From Our Own

May is American Asian Pacific Islander Heritage Month. The initiative was introduced to Congress in 1977 and continued evolving until 2009. The first implementation took place the first week of May in 1979, expanding to a whole month in 1990. Pacific Islanders were added in 2009, becoming “Asian Pacific Islander American Heritage Month.”

The evolution shows our progressive understanding of America’s cultural diversity. Americans who see the US from a homogenous Euro-American angle, feel threatened by such diversity. Some vocally oppose ethnic heritage months, equating diversity with divisiveness. Yet, at the same time, they have no issue promoting European cultural heritage festivals: to name a few, Irish, German, Polish and Italian. Therefore, celebrating cultural heritage month is recognizing diversity from the inception, which the dominant culture overlooked for centuries. African Americas, pioneering heritage month and ethnic studies at U.S. universities, initiated the equal and civil right movements. Highlighting such contributions builds solidarity across cultural communities. Celebrating ethnic heritage months challenges our assumptions and enlightens us, and cures social biases, xenophobia and racism.

Celebrating ethnic heritage is analogous to the Church’s Liturgical Cycle. Each liturgical season prepares us for spiritual renewal, enhancing our knowledge of the scriptures, understanding the sacraments, and inviting us for conversion and piety. Using the liturgical cycle analogy helps us to appreciate each cultural community, enriching our society. For example, American Asian Pacific Islander Heritage Month teaches us the history and contributions of our fellow citizens to the world, in general, and to our society, in particular. Cultural heritage months are more stimulants, piquing our curiosity to learn more. This piecemeal approach can help us advocate for inclusive curriculums in our school systems, leveling the playing field.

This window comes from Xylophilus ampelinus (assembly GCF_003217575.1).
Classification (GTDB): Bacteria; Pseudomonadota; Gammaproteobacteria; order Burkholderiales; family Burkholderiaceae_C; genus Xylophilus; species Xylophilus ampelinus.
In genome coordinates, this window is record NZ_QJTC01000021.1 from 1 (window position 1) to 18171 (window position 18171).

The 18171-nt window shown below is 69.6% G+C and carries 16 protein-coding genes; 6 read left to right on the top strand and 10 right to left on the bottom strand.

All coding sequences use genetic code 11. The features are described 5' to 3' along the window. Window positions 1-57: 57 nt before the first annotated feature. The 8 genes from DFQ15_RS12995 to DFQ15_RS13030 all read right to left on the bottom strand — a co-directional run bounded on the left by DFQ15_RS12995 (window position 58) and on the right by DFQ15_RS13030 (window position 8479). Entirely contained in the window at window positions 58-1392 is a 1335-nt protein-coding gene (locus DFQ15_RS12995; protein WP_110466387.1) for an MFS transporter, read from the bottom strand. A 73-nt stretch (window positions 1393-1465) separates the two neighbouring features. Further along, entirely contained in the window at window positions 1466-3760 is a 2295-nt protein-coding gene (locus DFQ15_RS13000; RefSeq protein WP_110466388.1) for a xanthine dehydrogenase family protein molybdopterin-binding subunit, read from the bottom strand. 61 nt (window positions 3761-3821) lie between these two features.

Asia and the Pacific Islands cover half the globe, stretching from Turkey, including the Holy Land, to the Hawaiian islands, encompassing the world’s largest land mass, body of water and population. Asia is the cradle of various civilizations: Sumerians, Babylonians, Persians, Indian, Chinese, Japanese, etc. All writing systems originated in Asia. For example, the Greek alphabets (roots of the Latin alphabet) are a contribution of the Phoenician civilization located in today’s Palestine, Israel and Lebanon. Hebrew, Arabic, Sanskrit, Chinese and Japanese writing systems belong to Asia. Sumerians and Persians invented cuneiforms, an older writing system. The roots of western civilization were in ancient Asia and Africa. The world’s great religions also originated in Asia. The three Abrahamic religions, Judaism, Christianity and Islam, are the gifts of Asia. Hinduism and Buddhism derived religious philosophies in the rest of Asia.

Our knowledge of Asia is confined to Southeast Asia and the Far East, which overlooks that Asia starts at the backyard of Europe and Africa. The region holds the most diverse Christian traditions, namely the Armenian, Byzantine (Melkite) Chaldean, Latin, Maronite, Syrian, Syro-Malabar and Syro-Malankara, among others. These Christian traditions link us directly to the Apostles and Jesus’ mother tongue, Aramaic (Syriac). All these Christian traditions are present in North America.